Addressing substitution payments, Mary E. Powell and J. Marc Fosse noted that when an executive is terminated, a company may seek to negotiate severance payments that are structured differently than the severance payments in the executive’s employment agreement. If severance payments are subject to Section 409A, then generally the time and form of payment cannot be changed merely by forfeiting or relinquishing rights under an old agreement for payments under a new agreement. This is considered a substitution payment under Section 409A and a substitution payment must retain the same time and form of payment as contained in the original agreement, the newsletter said.
Next the attorneys noted that a termination of employment occurs under Section 409A when the employer and employee reasonably anticipate that no further service will be performed for the company (or its parent or subsidiaries) after a certain date, or that the level of bona fide services to be performed after that date (either as an employee or independent contractor) will decrease to 20% or less of the bona fide services performed by the employee on average over the prior 36-month period. Under Section 409A, services as a consultant count when determining whether there has been a termination of employment, so if the company retains the executive to provide consulting services at a rate of 50% of the services she provided as an employee, then she is deemed to have not terminated employment with the company for purposes of Section 409A, and any payments under a nonqualified deferred compensation plan that were to commence at termination of employment cannot begin until the executive has a true termination of employment.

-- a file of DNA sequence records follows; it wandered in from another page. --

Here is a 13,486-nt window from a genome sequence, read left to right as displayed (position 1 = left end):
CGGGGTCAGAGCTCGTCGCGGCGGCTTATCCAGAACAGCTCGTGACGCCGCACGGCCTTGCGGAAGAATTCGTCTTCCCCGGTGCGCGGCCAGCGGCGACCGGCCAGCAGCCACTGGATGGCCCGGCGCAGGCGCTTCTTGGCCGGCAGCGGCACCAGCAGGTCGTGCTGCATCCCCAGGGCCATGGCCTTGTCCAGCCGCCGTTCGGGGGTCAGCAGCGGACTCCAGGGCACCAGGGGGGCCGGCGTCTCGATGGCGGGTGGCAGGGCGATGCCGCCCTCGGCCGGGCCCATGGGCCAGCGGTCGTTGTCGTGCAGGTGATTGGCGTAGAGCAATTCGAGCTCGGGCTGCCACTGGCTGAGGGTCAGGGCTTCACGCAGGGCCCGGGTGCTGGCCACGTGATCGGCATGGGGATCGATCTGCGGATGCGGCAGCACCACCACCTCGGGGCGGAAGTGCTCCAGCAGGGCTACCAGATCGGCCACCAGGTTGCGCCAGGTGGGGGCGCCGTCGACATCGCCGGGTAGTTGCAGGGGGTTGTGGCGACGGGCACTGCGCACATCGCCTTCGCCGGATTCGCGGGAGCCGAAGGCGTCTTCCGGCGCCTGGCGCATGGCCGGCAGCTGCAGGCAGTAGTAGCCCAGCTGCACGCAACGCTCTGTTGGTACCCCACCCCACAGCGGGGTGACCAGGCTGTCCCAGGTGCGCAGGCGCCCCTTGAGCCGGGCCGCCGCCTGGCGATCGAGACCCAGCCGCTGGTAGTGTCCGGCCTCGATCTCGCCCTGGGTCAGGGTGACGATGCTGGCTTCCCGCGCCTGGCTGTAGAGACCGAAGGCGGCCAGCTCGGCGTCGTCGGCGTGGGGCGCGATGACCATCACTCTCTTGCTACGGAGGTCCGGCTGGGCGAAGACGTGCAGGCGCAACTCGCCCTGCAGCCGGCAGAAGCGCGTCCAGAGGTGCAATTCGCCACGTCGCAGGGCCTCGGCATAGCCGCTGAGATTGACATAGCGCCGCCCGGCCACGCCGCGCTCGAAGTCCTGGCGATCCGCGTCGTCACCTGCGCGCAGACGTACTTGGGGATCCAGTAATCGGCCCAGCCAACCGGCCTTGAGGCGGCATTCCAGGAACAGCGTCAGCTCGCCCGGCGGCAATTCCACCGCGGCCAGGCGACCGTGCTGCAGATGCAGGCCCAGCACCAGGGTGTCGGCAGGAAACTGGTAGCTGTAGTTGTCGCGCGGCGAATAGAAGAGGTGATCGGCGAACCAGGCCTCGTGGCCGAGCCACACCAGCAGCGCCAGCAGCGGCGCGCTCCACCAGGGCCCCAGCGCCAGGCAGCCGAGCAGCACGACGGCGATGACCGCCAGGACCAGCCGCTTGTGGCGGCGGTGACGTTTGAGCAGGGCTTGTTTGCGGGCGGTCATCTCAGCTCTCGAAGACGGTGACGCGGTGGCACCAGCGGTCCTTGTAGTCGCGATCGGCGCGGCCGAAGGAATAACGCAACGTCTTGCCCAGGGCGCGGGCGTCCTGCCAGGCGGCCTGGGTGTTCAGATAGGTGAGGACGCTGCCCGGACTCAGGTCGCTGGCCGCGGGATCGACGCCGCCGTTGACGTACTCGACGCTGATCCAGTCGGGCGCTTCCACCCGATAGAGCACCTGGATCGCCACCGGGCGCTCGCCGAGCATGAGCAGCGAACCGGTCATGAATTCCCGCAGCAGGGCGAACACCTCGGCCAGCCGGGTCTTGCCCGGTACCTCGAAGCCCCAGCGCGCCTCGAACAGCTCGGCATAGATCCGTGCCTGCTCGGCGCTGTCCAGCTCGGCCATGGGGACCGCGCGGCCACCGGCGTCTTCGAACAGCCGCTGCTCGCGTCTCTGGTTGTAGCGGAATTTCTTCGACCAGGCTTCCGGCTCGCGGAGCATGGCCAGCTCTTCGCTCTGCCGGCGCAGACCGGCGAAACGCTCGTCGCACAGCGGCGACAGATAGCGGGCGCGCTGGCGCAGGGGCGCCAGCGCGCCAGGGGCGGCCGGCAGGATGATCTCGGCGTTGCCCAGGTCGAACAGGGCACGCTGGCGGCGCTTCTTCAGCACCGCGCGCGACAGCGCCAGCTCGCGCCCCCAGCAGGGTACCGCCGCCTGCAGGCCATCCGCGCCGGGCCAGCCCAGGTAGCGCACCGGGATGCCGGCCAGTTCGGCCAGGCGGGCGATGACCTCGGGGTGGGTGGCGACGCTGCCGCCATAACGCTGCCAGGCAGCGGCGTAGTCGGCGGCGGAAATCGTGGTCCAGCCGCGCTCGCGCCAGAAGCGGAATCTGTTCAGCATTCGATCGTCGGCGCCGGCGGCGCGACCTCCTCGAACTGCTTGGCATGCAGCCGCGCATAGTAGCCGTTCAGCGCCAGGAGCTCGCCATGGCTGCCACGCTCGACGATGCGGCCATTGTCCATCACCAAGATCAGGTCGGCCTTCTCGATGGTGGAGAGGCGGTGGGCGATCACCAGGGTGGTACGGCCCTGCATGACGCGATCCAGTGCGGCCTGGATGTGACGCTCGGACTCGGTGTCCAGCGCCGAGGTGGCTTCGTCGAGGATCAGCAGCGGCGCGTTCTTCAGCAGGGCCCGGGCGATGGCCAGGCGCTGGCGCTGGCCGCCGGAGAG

According to the report, in general, if an agreement states that payment will be made immediately upon vesting of an award—that award is exempt from Section 409A under the short-term deferral rule. However, some long-term bonus plans and restricted stock unit plans contain early vesting provisions for “retirement” which state that if the employee meets certain age and service requirements, then the employee can terminate at any time and receive either a prorated or full bonus or award. Because this bonus or award is “vested” once the employee satisfies the age and service criteria, but payment may be made in a subsequent tax year after vesting, these awards or bonuses are not short-term deferrals and are not exempt from Section 409A.